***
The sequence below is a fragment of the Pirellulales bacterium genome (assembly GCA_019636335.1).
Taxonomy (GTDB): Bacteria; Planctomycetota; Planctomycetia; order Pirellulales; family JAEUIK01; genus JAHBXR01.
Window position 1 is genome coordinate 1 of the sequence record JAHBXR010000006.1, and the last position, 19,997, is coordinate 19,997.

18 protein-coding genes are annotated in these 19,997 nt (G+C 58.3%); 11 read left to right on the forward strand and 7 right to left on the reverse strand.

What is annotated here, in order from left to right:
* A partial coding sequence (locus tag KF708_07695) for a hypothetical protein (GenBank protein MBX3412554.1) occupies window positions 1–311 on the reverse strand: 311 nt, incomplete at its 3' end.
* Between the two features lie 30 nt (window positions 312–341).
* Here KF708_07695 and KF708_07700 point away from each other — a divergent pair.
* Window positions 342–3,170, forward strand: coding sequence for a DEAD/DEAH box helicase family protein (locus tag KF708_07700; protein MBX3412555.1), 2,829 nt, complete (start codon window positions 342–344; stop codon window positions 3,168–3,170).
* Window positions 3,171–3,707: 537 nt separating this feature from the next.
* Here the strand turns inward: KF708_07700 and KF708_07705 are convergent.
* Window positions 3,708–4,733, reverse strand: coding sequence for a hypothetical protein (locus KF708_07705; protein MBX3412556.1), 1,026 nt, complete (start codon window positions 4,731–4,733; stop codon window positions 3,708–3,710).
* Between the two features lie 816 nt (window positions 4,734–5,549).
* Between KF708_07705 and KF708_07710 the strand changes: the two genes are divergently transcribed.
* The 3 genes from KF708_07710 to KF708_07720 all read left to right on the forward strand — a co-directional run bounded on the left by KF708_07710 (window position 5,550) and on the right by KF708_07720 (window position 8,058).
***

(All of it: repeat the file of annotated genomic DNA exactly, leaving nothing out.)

The sequence below is a fragment of the Pirellulales bacterium genome (assembly GCA_019636335.1).
Taxonomy (GTDB): Bacteria; Planctomycetota; Planctomycetia; order Pirellulales; family JAEUIK01; genus JAHBXR01.
Window position 1 is genome coordinate 1 of the sequence record JAHBXR010000006.1, and the last position, 19,997, is coordinate 19,997.

18 protein-coding genes are annotated in these 19,997 nt (G+C 58.3%); 11 read left to right on the forward strand and 7 right to left on the reverse strand.

What is annotated here, in order from left to right:
* A partial coding sequence (locus tag KF708_07695) for a hypothetical protein (GenBank protein MBX3412554.1) occupies window positions 1–311 on the reverse strand: 311 nt, incomplete at its 3' end.
* Between the two features lie 30 nt (window positions 312–341).
* Here KF708_07695 and KF708_07700 point away from each other — a divergent pair.
* Window positions 342–3,170, forward strand: coding sequence for a DEAD/DEAH box helicase family protein (locus tag KF708_07700; protein MBX3412555.1), 2,829 nt, complete (start codon window positions 342–344; stop codon window positions 3,168–3,170).
* Window positions 3,171–3,707: 537 nt separating this feature from the next.
* Here the strand turns inward: KF708_07700 and KF708_07705 are convergent.
* Window positions 3,708–4,733, reverse strand: coding sequence for a hypothetical protein (locus KF708_07705; protein MBX3412556.1), 1,026 nt, complete (start codon window positions 4,731–4,733; stop codon window positions 3,708–3,710).
* Between the two features lie 816 nt (window positions 4,734–5,549).
* Between KF708_07705 and KF708_07710 the strand changes: the two genes are divergently transcribed.
* The 3 genes from KF708_07710 to KF708_07720 all read left to right on the forward strand — a co-directional run bounded on the left by KF708_07710 (window position 5,550) and on the right by KF708_07720 (window position 8,058).